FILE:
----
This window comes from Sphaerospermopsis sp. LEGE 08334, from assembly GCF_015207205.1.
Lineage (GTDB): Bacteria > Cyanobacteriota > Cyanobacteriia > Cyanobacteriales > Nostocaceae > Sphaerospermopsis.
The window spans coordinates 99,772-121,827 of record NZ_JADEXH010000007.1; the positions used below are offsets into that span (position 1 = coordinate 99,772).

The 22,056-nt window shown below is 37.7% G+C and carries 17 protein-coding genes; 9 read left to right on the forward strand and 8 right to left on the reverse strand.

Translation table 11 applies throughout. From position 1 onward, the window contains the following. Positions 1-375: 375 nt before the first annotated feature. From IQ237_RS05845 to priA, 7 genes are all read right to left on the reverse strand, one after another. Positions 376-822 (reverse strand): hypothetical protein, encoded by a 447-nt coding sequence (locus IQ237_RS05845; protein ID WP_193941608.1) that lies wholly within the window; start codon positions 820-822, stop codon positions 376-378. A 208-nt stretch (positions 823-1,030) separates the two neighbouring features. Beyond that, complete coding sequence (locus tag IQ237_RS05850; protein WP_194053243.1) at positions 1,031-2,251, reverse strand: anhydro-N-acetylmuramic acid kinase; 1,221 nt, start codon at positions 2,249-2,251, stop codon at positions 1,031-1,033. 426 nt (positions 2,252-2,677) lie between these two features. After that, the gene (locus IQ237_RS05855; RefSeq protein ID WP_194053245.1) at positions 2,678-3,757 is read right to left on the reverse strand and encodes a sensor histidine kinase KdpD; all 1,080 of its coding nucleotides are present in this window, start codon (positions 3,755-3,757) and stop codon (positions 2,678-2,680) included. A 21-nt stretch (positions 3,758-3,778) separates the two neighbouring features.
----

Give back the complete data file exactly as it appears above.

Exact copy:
This window comes from Sphaerospermopsis sp. LEGE 08334, from assembly GCF_015207205.1.
Lineage (GTDB): Bacteria > Cyanobacteriota > Cyanobacteriia > Cyanobacteriales > Nostocaceae > Sphaerospermopsis.
The window spans coordinates 99,772-121,827 of record NZ_JADEXH010000007.1; the positions used below are offsets into that span (position 1 = coordinate 99,772).

The 22,056-nt window shown below is 37.7% G+C and carries 17 protein-coding genes; 9 read left to right on the forward strand and 8 right to left on the reverse strand.

Translation table 11 applies throughout. From position 1 onward, the window contains the following. Positions 1-375: 375 nt before the first annotated feature. From IQ237_RS05845 to priA, 7 genes are all read right to left on the reverse strand, one after another. Positions 376-822 (reverse strand): hypothetical protein, encoded by a 447-nt coding sequence (locus IQ237_RS05845; protein ID WP_193941608.1) that lies wholly within the window; start codon positions 820-822, stop codon positions 376-378. A 208-nt stretch (positions 823-1,030) separates the two neighbouring features. Beyond that, complete coding sequence (locus tag IQ237_RS05850; protein WP_194053243.1) at positions 1,031-2,251, reverse strand: anhydro-N-acetylmuramic acid kinase; 1,221 nt, start codon at positions 2,249-2,251, stop codon at positions 1,031-1,033. 426 nt (positions 2,252-2,677) lie between these two features. After that, the gene (locus IQ237_RS05855; RefSeq protein ID WP_194053245.1) at positions 2,678-3,757 is read right to left on the reverse strand and encodes a sensor histidine kinase KdpD; all 1,080 of its coding nucleotides are present in this window, start codon (positions 3,755-3,757) and stop codon (positions 2,678-2,680) included. A 21-nt stretch (positions 3,758-3,778) separates the two neighbouring features.